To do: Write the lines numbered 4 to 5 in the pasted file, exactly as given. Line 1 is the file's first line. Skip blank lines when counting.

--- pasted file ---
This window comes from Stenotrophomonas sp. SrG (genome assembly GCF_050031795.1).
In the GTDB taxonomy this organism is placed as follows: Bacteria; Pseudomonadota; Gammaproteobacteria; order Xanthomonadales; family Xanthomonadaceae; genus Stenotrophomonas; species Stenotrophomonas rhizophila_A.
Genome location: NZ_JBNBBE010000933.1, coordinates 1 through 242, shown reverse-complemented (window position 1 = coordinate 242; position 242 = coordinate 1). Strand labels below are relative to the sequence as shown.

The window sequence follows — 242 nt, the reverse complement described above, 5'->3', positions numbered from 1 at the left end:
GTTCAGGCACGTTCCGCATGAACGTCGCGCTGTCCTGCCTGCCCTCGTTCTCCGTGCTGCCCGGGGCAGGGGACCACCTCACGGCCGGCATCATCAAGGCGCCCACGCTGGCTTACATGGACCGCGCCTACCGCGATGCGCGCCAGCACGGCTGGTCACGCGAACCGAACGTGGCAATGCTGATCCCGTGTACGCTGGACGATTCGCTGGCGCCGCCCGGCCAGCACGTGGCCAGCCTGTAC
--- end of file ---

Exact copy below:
The window sequence follows — 242 nt, the reverse complement described above, 5'->3', positions numbered from 1 at the left end:
GTTCAGGCACGTTCCGCATGAACGTCGCGCTGTCCTGCCTGCCCTCGTTCTCCGTGCTGCCCGGGGCAGGGGACCACCTCACGGCCGGCATCATCAAGGCGCCCACGCTGGCTTACATGGACCGCGCCTACCGCGATGCGCGCCAGCACGGCTGGTCACGCGAACCGAACGTGGCAATGCTGATCCCGTGTACGCTGGACGATTCGCTGGCGCCGCCCGGCCAGCACGTGGCCAGCCTGTAC